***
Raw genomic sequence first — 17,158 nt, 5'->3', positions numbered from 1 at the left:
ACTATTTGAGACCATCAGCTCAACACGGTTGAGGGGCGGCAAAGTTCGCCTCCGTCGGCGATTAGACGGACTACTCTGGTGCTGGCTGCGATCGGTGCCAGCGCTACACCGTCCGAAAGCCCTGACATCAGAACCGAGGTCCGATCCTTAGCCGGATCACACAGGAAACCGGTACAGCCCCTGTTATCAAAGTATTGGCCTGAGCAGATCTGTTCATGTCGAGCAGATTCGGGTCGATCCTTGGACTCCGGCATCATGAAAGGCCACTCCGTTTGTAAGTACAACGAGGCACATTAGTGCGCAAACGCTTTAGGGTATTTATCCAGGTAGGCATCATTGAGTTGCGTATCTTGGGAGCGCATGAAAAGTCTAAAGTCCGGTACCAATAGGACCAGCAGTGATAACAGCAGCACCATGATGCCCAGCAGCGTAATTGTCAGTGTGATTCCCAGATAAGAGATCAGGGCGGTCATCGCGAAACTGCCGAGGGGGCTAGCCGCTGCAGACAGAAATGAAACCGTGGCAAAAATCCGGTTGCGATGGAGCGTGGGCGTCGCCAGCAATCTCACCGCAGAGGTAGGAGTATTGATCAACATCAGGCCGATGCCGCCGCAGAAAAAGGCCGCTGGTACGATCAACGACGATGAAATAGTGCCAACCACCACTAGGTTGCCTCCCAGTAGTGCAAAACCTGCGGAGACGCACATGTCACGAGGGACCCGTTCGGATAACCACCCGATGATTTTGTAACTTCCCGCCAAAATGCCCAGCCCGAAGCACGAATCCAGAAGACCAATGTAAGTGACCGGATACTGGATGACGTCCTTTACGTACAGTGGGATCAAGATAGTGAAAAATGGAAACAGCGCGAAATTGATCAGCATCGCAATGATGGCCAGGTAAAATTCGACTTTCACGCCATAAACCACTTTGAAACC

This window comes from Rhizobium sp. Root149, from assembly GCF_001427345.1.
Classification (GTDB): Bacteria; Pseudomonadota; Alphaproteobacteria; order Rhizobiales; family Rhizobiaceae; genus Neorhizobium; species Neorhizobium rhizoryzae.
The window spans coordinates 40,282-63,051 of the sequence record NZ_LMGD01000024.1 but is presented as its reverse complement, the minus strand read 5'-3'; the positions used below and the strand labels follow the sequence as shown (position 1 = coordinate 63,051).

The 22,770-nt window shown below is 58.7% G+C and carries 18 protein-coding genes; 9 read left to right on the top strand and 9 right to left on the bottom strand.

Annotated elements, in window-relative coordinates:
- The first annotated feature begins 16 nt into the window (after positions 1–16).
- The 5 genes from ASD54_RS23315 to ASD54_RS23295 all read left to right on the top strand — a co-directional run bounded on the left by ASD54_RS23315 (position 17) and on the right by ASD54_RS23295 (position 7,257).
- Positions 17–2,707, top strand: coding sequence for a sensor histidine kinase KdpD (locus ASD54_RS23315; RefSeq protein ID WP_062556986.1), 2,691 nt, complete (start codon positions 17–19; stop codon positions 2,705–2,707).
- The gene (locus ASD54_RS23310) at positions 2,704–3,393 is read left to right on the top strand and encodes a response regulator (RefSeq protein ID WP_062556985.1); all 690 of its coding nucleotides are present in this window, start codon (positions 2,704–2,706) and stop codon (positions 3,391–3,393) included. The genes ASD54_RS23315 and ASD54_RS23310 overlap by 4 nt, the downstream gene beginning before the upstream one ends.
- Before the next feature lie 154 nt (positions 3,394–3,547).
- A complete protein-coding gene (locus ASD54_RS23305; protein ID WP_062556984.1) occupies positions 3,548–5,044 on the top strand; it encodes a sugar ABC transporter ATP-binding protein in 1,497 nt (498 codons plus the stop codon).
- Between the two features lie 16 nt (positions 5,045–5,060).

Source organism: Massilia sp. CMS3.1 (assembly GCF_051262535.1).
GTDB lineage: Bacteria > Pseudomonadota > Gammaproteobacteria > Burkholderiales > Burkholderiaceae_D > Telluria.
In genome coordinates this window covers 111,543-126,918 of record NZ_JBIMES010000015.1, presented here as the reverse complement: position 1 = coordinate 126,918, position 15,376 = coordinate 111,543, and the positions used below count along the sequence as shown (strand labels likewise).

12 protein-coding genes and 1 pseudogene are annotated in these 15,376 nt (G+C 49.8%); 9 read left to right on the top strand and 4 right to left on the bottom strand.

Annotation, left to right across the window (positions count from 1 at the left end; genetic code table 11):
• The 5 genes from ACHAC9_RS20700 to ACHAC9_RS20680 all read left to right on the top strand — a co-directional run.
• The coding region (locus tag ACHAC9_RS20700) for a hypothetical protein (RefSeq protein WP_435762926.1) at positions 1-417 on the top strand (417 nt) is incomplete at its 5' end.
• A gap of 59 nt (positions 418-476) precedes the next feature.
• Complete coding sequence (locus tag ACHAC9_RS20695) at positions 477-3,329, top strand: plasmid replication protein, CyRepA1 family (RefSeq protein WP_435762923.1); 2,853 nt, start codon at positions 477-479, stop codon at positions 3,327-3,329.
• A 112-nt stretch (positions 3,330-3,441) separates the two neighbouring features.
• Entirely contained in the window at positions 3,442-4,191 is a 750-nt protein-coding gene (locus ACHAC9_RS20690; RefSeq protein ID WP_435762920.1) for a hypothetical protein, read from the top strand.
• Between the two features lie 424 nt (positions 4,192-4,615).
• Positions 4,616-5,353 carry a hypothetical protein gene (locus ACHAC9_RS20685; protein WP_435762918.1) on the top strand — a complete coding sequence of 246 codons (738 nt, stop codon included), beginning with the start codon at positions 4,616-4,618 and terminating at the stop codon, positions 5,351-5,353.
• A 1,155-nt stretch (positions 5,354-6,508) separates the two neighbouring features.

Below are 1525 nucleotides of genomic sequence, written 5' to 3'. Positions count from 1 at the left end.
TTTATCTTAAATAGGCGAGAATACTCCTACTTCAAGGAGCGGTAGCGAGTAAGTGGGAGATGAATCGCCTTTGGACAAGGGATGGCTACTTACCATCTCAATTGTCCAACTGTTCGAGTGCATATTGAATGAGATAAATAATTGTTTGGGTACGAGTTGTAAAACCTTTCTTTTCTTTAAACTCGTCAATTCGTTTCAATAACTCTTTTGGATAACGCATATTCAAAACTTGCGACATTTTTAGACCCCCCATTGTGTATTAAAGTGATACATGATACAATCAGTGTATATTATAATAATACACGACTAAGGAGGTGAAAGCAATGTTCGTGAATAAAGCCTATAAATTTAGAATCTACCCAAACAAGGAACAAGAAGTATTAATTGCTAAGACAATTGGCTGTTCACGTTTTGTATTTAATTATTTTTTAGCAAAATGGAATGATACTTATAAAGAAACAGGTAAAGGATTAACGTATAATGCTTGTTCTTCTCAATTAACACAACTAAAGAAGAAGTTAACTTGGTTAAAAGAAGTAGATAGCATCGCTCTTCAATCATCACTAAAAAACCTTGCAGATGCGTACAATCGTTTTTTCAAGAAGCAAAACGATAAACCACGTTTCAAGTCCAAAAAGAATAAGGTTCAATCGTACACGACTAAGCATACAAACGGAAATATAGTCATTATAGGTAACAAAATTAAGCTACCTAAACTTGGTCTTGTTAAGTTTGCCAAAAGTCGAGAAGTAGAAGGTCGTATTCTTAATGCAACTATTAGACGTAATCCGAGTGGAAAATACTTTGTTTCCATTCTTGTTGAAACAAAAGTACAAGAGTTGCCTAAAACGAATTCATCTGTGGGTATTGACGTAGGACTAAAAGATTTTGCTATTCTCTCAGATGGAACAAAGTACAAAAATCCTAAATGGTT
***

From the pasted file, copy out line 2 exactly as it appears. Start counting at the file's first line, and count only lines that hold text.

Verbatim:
ACTATTTGAGACCATCAGCTCAACACGGTTGAGGGGCGGCAAAGTTCGCCTCCGTCGGCGATTAGACGGACTACTCTGGTGCTGGCTGCGATCGGTGCCAGCGCTACACCGTCCGAAAGCCCTGACATCAGAACCGAGGTCCGATCCTTAGCCGGATCACACAGGAAACCGGTACAGCCCCTGTTATCAAAGTATTGGCCTGAGCAGATCTGTTCATGTCGAGCAGATTCGGGTCGATCCTTGGACTCCGGCATCATGAAAGGCCACTCCGTTTGTAAGTACAACGAGGCACATTAGTGCGCAAACGCTTTAGGGTATTTATCCAGGTAGGCATCATTGAGTTGCGTATCTTGGGAGCGCATGAAAAGTCTAAAGTCCGGTACCAATAGGACCAGCAGTGATAACAGCAGCACCATGATGCCCAGCAGCGTAATTGTCAGTGTGATTCCCAGATAAGAGATCAGGGCGGTCATCGCGAAACTGCCGAGGGGGCTAGCCGCTGCAGACAGAAATGAAACCGTGGCAAAAATCCGGTTGCGATGGAGCGTGGGCGTCGCCAGCAATCTCACCGCAGAGGTAGGAGTATTGATCAACATCAGGCCGATGCCGCCGCAGAAAAAGGCCGCTGGTACGATCAACGACGATGAAATAGTGCCAACCACCACTAGGTTGCCTCCCAGTAGTGCAAAACCTGCGGAGACGCACATGTCACGAGGGACCCGTTCGGATAACCACCCGATGATTTTGTAACTTCCCGCCAAAATGCCCAGCCCGAAGCACGAATCCAGAAGACCAATGTAAGTGACCGGATACTGGATGACGTCCTTTACGTACAGTGGGATCAAGATAGTGAAAAATGGAAACAGCGCGAAATTGATCAGCATCGCAATGATGGCCAGGTAAAATTCGACTTTCACGCCATAAACCACTTTGAAACC